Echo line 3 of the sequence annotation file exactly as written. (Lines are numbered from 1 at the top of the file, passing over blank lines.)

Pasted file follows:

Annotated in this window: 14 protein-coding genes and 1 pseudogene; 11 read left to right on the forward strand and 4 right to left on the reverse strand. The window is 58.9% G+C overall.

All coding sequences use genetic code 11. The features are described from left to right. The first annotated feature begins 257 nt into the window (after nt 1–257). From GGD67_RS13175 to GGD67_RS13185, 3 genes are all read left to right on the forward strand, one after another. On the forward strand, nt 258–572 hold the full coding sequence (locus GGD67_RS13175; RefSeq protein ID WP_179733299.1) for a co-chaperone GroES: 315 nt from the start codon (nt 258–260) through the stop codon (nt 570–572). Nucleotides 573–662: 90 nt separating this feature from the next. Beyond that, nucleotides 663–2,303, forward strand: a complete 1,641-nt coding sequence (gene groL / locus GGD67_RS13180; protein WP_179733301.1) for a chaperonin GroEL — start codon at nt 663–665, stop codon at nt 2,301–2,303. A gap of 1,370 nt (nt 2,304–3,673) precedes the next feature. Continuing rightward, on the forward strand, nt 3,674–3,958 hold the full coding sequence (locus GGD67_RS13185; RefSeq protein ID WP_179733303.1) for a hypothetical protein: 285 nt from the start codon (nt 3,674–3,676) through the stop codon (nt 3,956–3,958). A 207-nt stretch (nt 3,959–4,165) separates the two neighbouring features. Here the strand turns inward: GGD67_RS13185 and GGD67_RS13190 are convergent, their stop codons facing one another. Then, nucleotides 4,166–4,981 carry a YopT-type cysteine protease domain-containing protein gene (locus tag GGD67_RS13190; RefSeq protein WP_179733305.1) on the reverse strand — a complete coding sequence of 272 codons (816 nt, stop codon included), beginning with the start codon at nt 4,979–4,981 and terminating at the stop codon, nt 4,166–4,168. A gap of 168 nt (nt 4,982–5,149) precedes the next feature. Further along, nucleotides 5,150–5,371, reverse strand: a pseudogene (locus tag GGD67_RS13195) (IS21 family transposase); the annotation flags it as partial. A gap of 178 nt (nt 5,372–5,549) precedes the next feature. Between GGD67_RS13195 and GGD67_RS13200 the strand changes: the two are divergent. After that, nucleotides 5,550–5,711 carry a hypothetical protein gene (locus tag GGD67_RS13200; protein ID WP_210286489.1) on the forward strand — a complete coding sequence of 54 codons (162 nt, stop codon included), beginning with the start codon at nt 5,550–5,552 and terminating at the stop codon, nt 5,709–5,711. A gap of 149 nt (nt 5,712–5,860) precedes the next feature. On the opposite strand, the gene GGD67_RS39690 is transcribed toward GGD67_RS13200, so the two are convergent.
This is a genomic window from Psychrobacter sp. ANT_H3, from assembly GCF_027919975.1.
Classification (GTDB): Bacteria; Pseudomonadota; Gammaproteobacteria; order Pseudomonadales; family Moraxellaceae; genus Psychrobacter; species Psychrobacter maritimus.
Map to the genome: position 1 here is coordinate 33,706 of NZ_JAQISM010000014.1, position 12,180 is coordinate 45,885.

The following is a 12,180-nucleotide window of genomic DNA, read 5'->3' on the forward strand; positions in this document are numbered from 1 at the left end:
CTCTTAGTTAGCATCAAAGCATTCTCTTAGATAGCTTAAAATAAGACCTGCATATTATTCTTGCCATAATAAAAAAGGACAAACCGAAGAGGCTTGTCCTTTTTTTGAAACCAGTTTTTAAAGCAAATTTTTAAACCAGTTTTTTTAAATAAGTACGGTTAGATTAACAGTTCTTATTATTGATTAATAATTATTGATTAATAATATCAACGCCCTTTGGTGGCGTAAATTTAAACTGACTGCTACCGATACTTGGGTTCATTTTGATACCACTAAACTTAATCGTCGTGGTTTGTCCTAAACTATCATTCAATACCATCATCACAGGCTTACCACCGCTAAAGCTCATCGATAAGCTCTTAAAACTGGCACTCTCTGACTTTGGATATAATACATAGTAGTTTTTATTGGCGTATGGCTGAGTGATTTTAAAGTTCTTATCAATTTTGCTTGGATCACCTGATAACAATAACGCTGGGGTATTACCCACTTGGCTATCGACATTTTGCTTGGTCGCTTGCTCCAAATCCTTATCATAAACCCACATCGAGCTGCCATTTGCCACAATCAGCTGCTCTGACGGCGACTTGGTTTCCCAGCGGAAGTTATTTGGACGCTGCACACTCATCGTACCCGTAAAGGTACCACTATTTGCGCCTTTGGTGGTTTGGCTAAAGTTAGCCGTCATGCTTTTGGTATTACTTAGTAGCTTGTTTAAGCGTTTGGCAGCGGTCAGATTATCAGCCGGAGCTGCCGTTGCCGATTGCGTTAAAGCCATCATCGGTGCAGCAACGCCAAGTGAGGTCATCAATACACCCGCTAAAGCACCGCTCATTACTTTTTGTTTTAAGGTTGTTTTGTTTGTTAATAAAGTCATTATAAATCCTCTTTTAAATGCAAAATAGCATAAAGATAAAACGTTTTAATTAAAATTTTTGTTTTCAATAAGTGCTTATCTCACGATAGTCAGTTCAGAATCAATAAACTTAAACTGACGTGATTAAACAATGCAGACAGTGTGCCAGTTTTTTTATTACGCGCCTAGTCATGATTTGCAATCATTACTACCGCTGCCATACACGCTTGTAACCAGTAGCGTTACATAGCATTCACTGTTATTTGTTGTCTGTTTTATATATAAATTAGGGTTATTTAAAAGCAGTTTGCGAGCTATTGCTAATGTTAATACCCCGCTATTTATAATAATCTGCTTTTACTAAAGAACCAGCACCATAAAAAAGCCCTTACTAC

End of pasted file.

This is a genomic window from Psychrobacter sp. ANT_H3, from assembly GCF_027919975.1.